Table of contents
2. The Charismatische Herrschaft in Lord oft he Flies
3. Jack´s methods of agitation
4. The Authoritarian Personality
5. The Mask – the loss of personal responsibility
William Golding illustrates in his novel Lord of the Flies a very bad image of human mankind. By using children, the apparently most innocent human beings, as the characters of his book, he allows the reader to have a profound view in the human soul and elucidates, simultaneously, essential problems of the society. One of these problems is the permanent fight between different political imaginations and the associated acting of leaders or authorities which is, as history has shown, not always rational. On the contrary, the Second World War, in which Golding was involved as a marine officer, had shown how irrational and cruel authorities are able to act. But even if authorities act irrational, cruel and sadistic, there are always people who follow them, nevertheless, obediently. This syndrome, called Authoritarian Character which describes this behavior, was described and analyzed by philosophers and sociologists of the Frankfurter Schule like Erich Fromm, Theodor Adorno and Max Horkheimer. They extended the theories of Sigmund Freud, and wanted to find out why certain people are susceptible to totalitarian authorities and systems as the boys in Lord of the Flies. Sociologists like Heinrich Popitz also analyzed the strategies which the authoritarian agitators apply in order to subject other people in order to organize them in mass organizations; Strategies which made the people in Germany tolerating a fascistic ideology during the World War. In respect thereof, Golding’s Novel shows a very negative picture of the society and he uses the uninhabited island for the boys as a kind of laboratory to illustrate the development of the human society in a kind of microcosm because the incident on the island are an allusion of the status of the society in this time. This seminar paper will deal with the different types of authorities in Lord of the Flies, with methods above all Jack uses in order to subject the other boys in order to become a totalitarian Leader, and with psychological processes and preconditions that are necessary for developing an authoritarian syndrome. Particularly with regard to Roger who embodies the ideal of an authoritarian personality and a sadist. Furthermore it will analyze the political and sociological consequences of this phenomenon, the development from democracy to totalitarianism in a process called charismatische Herrschaft, the topic of mass movement and the associated loss of personal responsibility and conscience that results finally in chaos in Lord of the Flies.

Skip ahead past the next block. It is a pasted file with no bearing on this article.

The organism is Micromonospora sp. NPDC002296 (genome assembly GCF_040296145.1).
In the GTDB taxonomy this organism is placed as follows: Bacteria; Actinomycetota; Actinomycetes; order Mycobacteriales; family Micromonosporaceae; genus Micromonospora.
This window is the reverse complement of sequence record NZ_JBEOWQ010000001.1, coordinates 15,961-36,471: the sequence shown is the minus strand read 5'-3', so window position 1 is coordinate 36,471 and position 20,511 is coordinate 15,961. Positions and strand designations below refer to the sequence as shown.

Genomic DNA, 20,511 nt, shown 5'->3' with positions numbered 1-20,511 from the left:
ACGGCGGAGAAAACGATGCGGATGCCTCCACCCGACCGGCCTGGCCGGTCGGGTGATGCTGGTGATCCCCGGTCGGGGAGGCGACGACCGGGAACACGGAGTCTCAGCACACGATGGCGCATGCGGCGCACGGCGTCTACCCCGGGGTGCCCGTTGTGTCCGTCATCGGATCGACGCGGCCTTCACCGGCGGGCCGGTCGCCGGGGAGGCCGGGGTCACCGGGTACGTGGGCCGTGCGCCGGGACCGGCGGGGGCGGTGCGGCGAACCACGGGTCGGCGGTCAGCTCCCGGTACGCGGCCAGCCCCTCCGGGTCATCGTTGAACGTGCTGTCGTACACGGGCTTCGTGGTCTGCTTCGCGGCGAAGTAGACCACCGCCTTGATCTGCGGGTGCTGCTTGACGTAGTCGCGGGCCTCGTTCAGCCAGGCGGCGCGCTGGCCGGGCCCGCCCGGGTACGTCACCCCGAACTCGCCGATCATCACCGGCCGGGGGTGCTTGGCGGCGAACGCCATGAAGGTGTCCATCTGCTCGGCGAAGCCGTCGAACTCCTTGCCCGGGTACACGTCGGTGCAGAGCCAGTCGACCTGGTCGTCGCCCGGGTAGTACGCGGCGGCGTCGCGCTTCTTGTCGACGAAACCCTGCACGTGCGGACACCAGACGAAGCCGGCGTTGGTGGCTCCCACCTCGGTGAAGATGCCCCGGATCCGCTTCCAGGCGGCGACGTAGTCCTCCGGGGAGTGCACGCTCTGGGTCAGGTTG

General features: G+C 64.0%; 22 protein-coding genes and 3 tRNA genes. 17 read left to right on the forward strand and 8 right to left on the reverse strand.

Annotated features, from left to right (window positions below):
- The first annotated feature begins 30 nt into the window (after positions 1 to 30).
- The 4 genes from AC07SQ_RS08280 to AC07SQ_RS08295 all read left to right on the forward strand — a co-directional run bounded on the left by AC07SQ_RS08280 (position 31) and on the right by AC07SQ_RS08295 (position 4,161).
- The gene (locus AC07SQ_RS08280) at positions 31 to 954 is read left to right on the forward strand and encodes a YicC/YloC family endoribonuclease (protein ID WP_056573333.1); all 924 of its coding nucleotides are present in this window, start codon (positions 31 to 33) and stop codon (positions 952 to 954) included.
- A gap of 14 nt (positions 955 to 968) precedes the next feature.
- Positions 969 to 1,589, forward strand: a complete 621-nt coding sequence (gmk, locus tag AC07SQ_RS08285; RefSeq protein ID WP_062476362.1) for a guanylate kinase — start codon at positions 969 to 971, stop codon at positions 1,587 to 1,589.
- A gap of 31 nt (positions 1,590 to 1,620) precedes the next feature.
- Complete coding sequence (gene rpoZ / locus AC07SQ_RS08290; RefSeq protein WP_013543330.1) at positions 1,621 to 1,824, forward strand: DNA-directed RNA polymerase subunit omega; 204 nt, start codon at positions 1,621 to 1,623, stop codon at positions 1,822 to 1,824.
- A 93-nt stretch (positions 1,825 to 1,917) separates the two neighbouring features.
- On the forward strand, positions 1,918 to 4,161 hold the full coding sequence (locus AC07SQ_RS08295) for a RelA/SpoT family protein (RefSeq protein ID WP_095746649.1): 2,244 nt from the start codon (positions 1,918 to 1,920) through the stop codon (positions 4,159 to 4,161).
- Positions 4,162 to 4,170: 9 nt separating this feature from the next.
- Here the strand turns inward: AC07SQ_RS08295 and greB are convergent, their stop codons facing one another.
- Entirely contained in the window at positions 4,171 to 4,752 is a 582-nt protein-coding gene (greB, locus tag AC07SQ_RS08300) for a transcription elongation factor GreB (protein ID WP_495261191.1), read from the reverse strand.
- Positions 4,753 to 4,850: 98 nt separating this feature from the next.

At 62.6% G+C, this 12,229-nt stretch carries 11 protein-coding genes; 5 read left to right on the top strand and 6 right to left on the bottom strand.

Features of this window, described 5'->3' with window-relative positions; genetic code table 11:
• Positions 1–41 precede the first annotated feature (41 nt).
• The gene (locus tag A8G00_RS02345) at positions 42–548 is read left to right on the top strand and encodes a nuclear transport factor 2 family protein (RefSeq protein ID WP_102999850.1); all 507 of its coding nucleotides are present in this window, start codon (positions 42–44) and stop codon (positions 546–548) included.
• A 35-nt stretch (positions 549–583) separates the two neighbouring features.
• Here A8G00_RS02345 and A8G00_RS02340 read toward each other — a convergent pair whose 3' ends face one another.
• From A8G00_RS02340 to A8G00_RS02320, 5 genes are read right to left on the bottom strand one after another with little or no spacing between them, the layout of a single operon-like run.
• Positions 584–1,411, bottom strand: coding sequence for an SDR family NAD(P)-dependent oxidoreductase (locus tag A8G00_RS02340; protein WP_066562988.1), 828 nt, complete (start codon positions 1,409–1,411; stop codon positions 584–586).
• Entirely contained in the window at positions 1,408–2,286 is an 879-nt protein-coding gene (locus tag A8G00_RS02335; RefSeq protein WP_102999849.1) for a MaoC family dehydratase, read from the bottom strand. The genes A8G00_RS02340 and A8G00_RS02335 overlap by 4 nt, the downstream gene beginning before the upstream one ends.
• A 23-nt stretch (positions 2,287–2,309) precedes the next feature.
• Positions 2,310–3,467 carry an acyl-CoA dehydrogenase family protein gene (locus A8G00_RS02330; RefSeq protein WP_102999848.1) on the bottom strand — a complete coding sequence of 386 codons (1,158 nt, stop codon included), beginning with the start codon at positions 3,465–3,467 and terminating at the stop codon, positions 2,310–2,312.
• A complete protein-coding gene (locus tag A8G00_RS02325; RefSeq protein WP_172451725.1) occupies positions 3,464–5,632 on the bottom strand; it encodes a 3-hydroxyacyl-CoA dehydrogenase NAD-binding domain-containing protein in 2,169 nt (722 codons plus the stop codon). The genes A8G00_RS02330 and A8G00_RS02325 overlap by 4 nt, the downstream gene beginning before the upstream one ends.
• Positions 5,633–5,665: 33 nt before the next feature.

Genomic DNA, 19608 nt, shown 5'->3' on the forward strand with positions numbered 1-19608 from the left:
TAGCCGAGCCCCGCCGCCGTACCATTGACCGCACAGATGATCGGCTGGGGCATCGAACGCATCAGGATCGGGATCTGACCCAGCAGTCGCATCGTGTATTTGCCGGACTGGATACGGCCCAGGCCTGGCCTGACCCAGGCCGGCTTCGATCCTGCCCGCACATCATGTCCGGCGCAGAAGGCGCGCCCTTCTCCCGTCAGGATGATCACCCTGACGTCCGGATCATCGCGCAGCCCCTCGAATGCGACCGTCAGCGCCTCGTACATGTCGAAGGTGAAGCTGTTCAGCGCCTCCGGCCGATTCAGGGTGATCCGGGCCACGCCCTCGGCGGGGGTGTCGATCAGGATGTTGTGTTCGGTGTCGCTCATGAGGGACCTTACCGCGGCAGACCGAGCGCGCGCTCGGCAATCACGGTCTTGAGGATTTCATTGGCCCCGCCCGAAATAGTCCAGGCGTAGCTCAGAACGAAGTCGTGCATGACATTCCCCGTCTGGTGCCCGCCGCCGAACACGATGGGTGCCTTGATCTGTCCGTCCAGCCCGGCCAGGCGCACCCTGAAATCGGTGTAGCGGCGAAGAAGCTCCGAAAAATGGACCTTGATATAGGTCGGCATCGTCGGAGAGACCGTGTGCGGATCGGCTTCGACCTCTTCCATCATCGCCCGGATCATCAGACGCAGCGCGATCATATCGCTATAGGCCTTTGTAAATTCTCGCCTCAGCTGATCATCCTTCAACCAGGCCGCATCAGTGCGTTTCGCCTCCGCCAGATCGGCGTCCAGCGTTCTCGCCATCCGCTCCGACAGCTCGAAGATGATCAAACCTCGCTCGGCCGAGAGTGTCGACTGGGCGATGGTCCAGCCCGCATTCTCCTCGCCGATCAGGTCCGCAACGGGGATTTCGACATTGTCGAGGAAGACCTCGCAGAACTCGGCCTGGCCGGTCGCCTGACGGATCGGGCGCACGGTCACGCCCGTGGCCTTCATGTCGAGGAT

2. The Charismatische Herrschaft in Lord of the Flies